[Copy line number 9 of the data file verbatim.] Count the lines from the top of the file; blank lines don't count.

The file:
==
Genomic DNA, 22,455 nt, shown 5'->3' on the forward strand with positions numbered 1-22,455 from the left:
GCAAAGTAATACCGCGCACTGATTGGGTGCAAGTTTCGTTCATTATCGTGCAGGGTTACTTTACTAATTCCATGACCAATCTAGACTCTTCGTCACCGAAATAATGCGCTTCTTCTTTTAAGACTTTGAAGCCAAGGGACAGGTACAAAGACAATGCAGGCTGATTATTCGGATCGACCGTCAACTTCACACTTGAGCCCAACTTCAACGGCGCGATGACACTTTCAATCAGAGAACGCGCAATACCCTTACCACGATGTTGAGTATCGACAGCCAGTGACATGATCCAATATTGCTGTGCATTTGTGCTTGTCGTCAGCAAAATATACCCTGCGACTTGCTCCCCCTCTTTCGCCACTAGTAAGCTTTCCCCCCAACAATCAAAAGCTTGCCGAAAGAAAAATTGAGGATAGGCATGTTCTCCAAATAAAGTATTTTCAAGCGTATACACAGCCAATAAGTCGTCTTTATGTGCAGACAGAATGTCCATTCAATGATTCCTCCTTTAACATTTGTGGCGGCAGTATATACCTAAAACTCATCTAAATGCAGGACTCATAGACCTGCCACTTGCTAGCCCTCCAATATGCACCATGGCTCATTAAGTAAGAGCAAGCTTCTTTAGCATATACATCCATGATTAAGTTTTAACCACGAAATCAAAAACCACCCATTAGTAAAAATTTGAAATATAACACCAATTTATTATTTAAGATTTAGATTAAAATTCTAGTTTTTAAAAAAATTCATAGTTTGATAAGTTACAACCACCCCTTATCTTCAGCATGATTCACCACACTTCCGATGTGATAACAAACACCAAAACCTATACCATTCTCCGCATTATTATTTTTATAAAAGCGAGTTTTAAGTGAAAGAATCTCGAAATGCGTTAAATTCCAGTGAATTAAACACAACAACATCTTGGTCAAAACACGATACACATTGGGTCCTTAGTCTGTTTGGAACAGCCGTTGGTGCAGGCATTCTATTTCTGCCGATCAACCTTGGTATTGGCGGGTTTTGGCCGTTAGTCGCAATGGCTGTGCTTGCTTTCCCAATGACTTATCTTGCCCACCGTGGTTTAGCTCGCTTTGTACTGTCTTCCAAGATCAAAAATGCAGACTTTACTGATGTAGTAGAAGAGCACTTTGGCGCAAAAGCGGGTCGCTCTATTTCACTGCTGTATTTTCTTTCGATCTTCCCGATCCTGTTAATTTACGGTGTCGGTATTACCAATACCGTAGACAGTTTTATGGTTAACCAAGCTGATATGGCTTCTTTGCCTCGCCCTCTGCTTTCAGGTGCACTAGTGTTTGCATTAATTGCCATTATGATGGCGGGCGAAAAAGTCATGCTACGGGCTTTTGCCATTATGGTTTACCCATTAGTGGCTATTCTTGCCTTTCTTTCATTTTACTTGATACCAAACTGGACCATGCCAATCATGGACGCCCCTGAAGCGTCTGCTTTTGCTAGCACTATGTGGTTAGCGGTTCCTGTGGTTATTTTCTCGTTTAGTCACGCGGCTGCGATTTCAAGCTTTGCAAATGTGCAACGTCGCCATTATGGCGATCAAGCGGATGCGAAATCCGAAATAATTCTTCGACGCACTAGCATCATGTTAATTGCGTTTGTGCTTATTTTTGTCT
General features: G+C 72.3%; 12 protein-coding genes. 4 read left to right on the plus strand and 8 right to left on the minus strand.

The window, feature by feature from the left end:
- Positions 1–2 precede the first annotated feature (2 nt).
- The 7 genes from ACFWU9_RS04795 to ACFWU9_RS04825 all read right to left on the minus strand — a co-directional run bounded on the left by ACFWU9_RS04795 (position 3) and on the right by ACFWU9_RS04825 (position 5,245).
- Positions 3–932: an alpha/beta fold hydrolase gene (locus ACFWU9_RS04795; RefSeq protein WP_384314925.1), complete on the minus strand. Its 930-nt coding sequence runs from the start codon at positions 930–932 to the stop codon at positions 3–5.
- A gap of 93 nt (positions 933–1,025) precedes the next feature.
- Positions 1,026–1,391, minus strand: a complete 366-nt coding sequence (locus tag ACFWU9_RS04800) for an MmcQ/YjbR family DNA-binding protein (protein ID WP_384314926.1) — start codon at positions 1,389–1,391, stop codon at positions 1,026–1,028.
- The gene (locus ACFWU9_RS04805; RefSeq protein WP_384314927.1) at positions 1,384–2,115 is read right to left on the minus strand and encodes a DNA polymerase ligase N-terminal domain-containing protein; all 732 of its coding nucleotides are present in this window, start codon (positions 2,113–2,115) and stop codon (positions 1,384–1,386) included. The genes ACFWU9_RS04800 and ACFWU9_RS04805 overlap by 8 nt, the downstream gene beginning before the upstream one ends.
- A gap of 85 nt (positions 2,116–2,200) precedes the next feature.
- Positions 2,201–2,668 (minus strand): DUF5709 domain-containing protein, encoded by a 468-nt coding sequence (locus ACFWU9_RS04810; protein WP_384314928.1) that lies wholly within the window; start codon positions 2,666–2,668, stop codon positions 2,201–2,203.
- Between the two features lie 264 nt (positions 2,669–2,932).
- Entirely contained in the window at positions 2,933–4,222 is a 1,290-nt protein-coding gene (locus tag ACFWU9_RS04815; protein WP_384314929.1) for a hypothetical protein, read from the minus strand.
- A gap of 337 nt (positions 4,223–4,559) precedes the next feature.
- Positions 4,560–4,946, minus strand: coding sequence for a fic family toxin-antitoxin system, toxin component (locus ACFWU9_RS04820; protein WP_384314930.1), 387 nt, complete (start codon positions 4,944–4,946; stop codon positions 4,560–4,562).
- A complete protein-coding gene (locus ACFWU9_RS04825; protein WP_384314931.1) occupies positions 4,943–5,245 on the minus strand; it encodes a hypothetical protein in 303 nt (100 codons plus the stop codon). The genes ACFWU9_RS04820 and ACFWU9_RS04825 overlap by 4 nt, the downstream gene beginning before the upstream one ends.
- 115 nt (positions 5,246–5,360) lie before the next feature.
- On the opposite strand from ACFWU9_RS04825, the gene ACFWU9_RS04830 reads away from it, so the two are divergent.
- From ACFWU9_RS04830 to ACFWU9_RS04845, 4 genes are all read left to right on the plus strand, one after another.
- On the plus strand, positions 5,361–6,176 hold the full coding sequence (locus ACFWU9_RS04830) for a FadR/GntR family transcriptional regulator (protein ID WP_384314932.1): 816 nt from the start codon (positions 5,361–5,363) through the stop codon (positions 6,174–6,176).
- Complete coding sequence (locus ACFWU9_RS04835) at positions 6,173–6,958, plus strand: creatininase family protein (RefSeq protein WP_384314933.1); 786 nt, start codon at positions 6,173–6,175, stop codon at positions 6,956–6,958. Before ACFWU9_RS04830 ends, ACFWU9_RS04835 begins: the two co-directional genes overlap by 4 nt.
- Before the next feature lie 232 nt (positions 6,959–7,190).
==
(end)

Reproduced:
- Positions 1,026–1,391, minus strand: a complete 366-nt coding sequence (locus tag ACFWU9_RS04800) for an MmcQ/YjbR family DNA-binding protein (protein ID WP_384314926.1) — start codon at positions 1,389–1,391, stop codon at positions 1,026–1,028.